Day 78: "Abortion" – Tha Carter IV , 2011
The 2017 Grammy Award nominations came out this morning, and, for the most part, they are being received as much enthusiasm as anyone might muster for them: Beyoncé, Rihanna, Drake, and Chance the Rapper are all heavily mentioned, and Lil Yachty and D.R.A.M. could just skate off with a surprise rap win. And, as he has been many times before, Lil Wayne makes an appearance, twice, for his role on Chance the Rapper's song "No Problem." The song is nominated for both Best Rap Song and Best Rap Performance (the former being for songwriting).
Lil Wayne is no stranger to the Grammys: He's performed there on multiple occasions, of course, even in years when he wasn't, strictly speaking, nominated for a single Grammy. He's been nominated, prior to today, for 21 awards, and he's won four, all in the same year: Best Rap Album for Tha Carter III, Best Rap Solo Performance for "A Milli," Best Rap Song for "Lollipop" (beating himself), and Best Rap Performance by a Duo or Group for "Swagga Like Us" (also beating himself). His iconic interview special with Katie Couric was also that year, 2009, as was his performance of "Tie My Hands" that I wrote about the other day.
At the same time, Lil Wayne is a perfect example of an artist from the post-Grammy generation: The Grammys are an institution of the recording industry, and, as such, they heavily reward songwriting and behind-the-scenes work, as well as a wide swath of genres that have very little to do with the pop cultural mainstream (which, don't get me wrong, is important!). But Wayne's discography, and certainly many of the highlights of it, largely exists outside of a traditional industry framework. He's famous for rapping over other people's beats, which is something the RIAA has a vested interest in not letting happen. Many of his best songs aren't for sale anywhere, which is also something the RIAA wouldn't approve of.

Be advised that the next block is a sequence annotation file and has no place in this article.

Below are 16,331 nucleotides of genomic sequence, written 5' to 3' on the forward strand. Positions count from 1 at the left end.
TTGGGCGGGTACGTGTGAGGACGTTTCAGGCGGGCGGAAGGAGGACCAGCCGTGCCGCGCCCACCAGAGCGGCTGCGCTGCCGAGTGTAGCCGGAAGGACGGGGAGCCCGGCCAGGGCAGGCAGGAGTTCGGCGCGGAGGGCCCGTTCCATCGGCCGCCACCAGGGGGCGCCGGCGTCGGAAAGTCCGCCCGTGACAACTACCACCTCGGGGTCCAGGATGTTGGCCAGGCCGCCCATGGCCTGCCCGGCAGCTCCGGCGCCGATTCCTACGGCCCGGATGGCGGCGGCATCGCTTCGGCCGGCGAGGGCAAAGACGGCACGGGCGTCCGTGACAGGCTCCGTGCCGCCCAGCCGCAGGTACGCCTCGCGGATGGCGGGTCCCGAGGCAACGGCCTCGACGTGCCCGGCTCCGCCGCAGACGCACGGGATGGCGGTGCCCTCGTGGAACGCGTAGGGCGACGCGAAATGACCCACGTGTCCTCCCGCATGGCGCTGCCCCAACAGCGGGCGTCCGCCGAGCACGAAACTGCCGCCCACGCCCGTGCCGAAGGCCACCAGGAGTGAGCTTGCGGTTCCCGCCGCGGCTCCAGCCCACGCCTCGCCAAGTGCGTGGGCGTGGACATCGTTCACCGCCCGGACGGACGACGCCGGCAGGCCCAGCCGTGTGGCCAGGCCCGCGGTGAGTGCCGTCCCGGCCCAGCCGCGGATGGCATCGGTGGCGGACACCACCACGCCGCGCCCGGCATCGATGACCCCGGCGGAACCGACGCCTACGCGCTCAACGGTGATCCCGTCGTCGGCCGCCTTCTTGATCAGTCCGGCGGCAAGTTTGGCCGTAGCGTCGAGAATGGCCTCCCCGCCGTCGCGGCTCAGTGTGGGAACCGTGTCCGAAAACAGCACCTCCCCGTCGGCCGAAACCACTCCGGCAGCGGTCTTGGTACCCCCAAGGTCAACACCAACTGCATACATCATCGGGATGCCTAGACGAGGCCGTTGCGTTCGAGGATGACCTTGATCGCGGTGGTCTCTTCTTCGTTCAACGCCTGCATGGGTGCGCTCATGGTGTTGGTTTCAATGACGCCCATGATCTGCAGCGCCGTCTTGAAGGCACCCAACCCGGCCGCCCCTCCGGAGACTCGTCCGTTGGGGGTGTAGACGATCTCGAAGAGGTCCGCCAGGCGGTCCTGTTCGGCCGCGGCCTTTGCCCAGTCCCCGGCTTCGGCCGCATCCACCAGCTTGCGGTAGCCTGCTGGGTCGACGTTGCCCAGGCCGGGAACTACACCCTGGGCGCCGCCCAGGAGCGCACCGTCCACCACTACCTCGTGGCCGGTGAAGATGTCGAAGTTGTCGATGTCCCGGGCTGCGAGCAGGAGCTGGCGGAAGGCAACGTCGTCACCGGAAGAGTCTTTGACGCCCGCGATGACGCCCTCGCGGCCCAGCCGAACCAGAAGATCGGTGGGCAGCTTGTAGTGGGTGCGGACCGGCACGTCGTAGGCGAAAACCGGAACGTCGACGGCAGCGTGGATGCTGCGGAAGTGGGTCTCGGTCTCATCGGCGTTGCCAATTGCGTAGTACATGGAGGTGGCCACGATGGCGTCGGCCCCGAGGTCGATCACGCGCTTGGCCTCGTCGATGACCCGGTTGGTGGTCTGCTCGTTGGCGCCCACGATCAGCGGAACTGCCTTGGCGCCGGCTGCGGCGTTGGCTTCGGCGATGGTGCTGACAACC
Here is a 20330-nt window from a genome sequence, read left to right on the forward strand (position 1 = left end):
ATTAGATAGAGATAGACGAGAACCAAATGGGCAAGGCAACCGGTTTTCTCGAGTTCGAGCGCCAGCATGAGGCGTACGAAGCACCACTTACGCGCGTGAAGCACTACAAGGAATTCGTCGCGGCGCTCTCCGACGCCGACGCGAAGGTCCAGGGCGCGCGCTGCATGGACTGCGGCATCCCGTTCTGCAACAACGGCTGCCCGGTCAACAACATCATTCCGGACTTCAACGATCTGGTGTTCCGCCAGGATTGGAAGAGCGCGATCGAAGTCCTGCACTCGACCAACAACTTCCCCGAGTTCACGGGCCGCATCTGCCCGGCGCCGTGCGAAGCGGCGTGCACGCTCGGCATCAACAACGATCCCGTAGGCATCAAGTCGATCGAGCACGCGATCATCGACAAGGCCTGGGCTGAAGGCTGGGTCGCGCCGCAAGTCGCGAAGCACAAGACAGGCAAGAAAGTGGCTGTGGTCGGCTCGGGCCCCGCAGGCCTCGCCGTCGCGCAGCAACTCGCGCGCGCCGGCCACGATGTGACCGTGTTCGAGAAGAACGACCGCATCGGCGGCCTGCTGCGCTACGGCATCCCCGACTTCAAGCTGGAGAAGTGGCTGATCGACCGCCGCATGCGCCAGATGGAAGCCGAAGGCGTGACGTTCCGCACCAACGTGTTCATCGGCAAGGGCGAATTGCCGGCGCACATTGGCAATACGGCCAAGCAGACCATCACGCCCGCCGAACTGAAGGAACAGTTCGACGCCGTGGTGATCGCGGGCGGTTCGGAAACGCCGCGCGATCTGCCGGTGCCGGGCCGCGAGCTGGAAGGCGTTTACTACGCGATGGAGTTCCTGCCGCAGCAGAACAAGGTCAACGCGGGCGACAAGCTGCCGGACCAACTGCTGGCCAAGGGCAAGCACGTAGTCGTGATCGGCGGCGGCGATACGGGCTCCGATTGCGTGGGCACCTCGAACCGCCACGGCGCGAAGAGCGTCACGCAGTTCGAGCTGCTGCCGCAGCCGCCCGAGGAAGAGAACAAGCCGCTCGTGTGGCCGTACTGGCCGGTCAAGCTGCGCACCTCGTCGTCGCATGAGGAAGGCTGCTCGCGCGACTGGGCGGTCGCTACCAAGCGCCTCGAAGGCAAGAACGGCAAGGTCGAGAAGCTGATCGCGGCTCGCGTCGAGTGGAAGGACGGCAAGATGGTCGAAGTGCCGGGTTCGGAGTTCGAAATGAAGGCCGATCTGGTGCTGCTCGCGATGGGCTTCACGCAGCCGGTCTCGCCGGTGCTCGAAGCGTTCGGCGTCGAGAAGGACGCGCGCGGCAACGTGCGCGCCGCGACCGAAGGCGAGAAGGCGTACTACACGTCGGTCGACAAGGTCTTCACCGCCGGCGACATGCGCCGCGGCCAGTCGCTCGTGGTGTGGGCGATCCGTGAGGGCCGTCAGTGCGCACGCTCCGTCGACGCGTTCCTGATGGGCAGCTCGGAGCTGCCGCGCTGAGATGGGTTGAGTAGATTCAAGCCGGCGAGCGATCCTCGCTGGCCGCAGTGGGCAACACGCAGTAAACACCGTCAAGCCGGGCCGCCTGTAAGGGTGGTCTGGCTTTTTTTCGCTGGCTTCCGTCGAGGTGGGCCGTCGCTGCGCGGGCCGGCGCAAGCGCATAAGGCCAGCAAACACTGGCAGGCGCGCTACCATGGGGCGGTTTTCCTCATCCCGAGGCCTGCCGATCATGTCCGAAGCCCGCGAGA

Rap has always rightly treated the Grammys with skepticism—how is it that Nas and Snoop Dogg have never won awards, for instance? The award show seems to be improving its response to the genre and adapting, for instance changing the rules to allow streaming projects like Chance's, which is how Wayne's nominations made it in this year. Yet Wayne's relevance, like that of many of his peers, is one that has never hinged on Grammy nominations. It would be cool to see him pick up another win, especially alongside guys as charming and deserving as Chance and 2 Chainz, but, as he told us in 2011, his Grammys are hardly how he's judging his own success: "I woke up this morning, dick rock hard / ashed my blunt in my Grammy Award," he raps on "Abortion." Wayne's greatness can't be evaluated by traditional rubrics, even when it occasionally overlaps with them. And if you have an issue with that, he has some more thoughts, at the end of the verse: "I just built a house on I Don't Give A Fuck Avenue."
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